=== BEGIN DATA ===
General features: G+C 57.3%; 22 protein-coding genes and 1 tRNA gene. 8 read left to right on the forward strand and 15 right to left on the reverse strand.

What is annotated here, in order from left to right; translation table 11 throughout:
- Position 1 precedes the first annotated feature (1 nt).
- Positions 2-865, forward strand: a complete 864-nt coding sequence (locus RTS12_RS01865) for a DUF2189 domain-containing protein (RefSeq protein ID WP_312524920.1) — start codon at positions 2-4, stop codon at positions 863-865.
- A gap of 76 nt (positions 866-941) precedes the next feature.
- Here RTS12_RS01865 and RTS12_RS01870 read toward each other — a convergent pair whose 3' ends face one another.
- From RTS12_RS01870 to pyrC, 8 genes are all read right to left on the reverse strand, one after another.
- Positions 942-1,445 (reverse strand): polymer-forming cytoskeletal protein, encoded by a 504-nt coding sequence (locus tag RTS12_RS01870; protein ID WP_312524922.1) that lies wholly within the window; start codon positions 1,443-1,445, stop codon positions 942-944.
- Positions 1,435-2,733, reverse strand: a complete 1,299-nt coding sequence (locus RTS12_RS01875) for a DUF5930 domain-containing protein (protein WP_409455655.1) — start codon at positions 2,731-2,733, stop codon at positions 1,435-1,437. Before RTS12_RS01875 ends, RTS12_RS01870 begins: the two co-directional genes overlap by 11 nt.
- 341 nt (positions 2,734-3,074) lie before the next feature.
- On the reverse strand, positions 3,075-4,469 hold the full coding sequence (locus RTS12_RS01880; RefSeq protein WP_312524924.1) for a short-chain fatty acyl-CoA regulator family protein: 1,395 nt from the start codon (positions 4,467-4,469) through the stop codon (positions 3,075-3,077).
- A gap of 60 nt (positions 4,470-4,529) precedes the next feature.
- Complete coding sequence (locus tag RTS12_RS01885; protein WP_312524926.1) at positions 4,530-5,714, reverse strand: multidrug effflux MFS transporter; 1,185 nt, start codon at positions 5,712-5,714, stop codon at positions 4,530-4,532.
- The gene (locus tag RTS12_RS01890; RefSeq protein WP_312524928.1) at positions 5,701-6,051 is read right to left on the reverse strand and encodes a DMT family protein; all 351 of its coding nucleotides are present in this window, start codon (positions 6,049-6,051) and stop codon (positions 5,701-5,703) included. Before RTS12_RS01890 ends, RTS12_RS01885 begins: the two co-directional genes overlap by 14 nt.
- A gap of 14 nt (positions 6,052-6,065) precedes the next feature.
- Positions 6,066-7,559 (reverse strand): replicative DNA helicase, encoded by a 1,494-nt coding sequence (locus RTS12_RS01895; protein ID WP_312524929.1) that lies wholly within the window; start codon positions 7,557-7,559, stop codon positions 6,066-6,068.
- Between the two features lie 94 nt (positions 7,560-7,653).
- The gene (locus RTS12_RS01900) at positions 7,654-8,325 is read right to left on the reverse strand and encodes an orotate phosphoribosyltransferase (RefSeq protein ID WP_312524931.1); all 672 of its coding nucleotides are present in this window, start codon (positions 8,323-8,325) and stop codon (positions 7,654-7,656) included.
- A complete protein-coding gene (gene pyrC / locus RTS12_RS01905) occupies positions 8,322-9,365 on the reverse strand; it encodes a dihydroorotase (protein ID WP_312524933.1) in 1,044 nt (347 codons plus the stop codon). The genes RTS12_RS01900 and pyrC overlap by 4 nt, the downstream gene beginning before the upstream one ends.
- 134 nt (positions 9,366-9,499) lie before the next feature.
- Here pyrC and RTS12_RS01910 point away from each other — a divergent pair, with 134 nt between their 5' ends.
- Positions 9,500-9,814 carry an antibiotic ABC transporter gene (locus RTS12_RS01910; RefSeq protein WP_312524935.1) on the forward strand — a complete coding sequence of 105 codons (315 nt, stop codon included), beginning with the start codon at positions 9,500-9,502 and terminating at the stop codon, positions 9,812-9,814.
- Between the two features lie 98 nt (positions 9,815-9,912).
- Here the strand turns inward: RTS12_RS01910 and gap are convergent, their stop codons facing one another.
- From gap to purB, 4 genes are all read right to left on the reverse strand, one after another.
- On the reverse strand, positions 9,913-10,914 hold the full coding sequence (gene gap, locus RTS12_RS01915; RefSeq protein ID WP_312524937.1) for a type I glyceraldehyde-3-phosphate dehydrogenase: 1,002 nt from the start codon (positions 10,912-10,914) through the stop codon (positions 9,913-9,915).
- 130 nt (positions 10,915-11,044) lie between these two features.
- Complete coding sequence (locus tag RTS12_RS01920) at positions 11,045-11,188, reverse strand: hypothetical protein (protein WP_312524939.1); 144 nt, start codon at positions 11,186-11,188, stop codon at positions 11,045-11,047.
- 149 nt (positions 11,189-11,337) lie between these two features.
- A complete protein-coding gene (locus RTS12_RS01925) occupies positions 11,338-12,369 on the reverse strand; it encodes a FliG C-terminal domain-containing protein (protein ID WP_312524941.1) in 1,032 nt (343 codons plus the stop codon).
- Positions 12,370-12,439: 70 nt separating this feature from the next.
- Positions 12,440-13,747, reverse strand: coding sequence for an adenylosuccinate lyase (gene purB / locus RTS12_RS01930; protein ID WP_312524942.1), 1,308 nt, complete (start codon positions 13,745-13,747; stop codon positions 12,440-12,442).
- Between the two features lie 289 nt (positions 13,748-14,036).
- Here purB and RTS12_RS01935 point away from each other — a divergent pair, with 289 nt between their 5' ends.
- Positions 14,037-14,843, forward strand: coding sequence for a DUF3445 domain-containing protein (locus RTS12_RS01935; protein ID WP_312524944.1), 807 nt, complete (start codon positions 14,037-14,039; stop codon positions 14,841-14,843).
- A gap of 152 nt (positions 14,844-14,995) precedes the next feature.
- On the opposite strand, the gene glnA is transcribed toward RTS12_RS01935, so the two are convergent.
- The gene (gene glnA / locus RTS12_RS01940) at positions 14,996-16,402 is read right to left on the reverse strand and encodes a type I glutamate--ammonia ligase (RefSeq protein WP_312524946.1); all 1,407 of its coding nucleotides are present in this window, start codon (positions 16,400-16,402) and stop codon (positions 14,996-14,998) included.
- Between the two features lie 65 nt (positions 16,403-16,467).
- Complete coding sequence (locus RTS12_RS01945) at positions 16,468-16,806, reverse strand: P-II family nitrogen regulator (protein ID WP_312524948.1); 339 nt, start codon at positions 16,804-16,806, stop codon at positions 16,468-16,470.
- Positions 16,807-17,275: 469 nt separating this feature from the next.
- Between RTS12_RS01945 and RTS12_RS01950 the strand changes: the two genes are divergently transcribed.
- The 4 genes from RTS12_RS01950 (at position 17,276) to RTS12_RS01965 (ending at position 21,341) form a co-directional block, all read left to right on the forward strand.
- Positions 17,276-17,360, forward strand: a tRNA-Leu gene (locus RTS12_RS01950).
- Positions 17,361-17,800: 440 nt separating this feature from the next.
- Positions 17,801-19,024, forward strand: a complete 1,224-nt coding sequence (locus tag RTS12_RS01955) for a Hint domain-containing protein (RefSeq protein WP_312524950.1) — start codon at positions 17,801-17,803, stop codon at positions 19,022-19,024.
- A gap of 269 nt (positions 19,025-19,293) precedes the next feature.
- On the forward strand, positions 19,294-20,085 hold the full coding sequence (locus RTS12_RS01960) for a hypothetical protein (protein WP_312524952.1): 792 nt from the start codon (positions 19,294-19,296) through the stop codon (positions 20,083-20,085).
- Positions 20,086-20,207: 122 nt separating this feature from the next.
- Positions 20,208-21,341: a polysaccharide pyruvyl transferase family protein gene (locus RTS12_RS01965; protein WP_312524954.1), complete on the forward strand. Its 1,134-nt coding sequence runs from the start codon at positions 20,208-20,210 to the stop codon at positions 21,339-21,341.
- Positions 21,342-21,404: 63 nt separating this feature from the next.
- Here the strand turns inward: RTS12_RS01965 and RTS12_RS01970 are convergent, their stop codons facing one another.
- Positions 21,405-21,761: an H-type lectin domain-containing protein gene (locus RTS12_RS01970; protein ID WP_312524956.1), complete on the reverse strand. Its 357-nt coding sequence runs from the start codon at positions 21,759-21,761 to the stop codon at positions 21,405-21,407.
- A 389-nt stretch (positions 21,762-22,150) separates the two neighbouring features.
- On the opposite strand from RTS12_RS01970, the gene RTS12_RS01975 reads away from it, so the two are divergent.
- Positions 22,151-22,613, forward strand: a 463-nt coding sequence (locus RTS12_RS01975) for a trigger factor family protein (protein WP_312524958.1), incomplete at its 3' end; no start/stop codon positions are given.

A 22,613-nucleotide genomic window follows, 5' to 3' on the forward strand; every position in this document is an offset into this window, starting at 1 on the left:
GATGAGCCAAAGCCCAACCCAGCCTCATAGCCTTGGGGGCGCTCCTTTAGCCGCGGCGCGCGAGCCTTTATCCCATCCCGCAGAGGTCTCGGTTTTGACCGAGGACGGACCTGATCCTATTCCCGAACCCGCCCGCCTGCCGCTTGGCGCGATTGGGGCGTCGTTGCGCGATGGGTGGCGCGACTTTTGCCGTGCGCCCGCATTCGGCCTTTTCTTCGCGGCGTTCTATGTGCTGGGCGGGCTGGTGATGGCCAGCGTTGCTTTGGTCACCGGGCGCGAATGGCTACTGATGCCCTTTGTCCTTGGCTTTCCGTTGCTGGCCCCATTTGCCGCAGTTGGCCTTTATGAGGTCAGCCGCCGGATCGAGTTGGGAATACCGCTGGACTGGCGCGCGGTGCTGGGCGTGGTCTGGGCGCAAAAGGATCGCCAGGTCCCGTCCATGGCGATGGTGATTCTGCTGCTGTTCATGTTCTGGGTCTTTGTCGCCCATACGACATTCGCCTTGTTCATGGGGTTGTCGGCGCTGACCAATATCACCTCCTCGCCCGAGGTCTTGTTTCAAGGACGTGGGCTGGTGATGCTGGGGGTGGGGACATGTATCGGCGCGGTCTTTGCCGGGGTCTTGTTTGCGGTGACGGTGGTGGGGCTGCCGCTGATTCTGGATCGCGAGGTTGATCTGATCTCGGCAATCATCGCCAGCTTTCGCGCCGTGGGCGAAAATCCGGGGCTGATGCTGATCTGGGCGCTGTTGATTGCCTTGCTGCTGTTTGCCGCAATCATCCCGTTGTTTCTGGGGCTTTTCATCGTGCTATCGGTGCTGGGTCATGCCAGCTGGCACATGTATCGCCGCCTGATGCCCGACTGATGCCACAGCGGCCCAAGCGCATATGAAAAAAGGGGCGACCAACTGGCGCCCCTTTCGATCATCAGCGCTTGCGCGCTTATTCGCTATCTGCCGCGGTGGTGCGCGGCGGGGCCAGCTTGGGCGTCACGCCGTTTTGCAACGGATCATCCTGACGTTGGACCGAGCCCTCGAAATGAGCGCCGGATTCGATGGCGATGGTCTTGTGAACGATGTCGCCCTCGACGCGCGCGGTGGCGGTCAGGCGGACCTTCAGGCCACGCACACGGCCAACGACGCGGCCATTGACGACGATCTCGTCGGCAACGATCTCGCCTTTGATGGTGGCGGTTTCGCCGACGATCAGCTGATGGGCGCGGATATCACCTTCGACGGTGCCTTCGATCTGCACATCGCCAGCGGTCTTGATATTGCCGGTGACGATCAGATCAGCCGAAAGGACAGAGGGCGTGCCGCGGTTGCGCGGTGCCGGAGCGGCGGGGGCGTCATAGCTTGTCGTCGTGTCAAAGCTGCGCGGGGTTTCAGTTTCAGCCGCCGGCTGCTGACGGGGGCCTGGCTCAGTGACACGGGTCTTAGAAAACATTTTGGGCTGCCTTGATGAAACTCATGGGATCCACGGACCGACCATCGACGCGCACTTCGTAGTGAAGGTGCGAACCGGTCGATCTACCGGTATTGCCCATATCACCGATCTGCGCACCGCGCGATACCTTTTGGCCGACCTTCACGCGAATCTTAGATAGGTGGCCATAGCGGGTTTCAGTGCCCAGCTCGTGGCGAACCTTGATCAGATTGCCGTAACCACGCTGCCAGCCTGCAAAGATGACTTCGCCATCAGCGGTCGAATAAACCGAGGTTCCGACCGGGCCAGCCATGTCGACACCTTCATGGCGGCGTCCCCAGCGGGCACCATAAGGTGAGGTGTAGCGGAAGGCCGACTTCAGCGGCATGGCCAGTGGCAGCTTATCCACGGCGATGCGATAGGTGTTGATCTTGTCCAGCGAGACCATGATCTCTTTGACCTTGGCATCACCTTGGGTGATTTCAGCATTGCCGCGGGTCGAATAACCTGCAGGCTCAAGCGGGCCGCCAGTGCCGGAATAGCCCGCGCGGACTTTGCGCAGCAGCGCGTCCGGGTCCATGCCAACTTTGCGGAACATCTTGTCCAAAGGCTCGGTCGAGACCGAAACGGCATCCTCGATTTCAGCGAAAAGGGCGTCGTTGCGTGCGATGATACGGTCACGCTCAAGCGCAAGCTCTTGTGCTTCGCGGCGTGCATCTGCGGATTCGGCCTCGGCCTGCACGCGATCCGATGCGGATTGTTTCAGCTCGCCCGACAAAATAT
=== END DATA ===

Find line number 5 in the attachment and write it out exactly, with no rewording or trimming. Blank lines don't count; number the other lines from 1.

- A gap of 76 nt (positions 866-941) precedes the next feature.